Ever been stuck in first gear or tried to drive your car on ice? In either case, you put in a lot of effort and make very little progress. Our daily lives can be much the same way. Have you ever tried slowing down to go faster?
Over time, working too hard and too fast can take a toll, whether it’s on your car or your own personal health. Since February is National Heart Month, we want to remind you that slowing down is not only good for your health, it may actually make you perform faster in the long run. You can accomplish more things with less effort. Additionally, when you slow down, you have the ability to think beyond yourself and have a higher awareness towards others’ wants and needs.
Advantages of Slowing Down
While most of us enjoy checking off the box of a completed project, there is something to be said about slowing down. For one, accuracy tends to increase when you take the time to think things through. Isn’t it better to do things a little slower, but only have to do them once? When we rush, we have a higher propensity to make mistakes.
To learn more about slowing down for accuracy on the job, check out Alison Green’s blog about slowing down to avoid mistakes.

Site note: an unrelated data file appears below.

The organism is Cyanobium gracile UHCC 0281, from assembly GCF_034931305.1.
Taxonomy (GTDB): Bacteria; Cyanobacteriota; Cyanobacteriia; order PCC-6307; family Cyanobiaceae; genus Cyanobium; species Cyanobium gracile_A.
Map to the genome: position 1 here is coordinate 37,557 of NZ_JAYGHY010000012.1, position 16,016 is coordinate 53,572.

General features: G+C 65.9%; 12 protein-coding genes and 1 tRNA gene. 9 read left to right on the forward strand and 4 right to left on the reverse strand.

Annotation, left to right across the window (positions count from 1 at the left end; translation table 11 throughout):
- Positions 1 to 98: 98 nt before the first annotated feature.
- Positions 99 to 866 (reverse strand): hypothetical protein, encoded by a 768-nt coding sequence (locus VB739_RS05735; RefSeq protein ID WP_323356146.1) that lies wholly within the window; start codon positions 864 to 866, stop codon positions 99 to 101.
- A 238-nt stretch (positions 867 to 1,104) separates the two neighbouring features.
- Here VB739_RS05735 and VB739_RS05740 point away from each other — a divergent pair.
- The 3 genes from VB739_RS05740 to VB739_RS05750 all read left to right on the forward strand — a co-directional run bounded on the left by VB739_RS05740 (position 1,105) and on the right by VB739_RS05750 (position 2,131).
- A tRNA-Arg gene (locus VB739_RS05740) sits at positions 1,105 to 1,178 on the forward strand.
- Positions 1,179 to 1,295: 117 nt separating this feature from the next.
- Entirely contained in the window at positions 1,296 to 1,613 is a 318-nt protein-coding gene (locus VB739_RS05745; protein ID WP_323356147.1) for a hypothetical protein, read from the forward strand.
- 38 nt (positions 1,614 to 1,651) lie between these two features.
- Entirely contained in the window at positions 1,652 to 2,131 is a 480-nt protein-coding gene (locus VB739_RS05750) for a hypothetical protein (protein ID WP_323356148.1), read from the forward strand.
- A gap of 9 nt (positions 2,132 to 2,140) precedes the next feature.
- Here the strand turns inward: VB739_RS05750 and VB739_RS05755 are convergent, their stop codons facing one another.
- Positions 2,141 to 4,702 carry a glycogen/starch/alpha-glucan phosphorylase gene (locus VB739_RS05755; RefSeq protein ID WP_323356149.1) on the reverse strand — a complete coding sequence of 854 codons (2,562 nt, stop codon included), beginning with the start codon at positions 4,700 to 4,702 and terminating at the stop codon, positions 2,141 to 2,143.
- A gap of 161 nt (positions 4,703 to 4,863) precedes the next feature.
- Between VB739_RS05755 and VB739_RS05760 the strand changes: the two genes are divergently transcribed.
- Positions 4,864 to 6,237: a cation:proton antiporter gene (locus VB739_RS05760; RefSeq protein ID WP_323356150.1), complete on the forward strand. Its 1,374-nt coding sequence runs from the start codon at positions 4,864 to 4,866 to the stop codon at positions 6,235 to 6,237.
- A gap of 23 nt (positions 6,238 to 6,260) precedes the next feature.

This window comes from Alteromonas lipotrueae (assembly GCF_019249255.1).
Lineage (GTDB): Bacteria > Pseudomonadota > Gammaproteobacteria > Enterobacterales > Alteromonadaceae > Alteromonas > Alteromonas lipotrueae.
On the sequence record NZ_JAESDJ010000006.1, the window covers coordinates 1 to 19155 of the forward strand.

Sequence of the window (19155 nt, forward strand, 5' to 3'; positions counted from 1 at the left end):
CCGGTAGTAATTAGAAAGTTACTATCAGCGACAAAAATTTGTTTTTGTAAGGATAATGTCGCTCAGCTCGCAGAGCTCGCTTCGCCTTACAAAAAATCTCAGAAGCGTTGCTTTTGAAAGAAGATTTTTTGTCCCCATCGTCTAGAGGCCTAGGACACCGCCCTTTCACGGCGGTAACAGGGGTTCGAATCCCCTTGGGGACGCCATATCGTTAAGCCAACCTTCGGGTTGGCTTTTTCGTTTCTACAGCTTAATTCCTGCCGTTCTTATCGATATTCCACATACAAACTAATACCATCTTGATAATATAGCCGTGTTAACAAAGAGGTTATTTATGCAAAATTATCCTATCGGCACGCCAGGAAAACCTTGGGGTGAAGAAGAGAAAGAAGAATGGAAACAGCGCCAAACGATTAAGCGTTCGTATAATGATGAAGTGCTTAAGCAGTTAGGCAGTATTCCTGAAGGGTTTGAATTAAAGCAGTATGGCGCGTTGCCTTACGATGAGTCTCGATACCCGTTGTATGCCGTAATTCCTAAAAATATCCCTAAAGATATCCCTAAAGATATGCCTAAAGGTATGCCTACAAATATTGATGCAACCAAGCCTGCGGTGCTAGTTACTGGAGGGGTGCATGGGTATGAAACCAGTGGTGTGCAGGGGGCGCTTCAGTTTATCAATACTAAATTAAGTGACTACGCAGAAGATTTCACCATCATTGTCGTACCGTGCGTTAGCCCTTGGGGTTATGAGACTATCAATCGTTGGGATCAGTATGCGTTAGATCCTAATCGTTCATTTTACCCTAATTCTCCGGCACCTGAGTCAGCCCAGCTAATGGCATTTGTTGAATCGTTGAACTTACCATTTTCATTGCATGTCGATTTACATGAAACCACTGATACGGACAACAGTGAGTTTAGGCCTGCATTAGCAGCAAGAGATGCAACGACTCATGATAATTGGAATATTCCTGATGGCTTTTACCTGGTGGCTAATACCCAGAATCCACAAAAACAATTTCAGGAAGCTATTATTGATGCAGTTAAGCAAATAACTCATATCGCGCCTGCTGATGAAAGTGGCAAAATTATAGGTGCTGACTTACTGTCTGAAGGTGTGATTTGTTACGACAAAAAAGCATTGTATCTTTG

If we are a member of a team, working in a more controlled environment will help us get and stay in alignment with our team members. Just like that car engine that runs smoother and more effectively in fourth gear compared with first, a team operates the same way. If everyone knows their role and effectively works toward completing their part of the project, the team succeeds.
Slowing down to go faster also helps us find the right solutions to challenges and problems. If we rush into a project without all the information, we may misdiagnose a problem. Taking our time to assess exactly what needs to be done, and working it at a reasonable pace, will give us a better chance to correctly execute a problem we need to solve.
Ways to Slow Down to Move Faster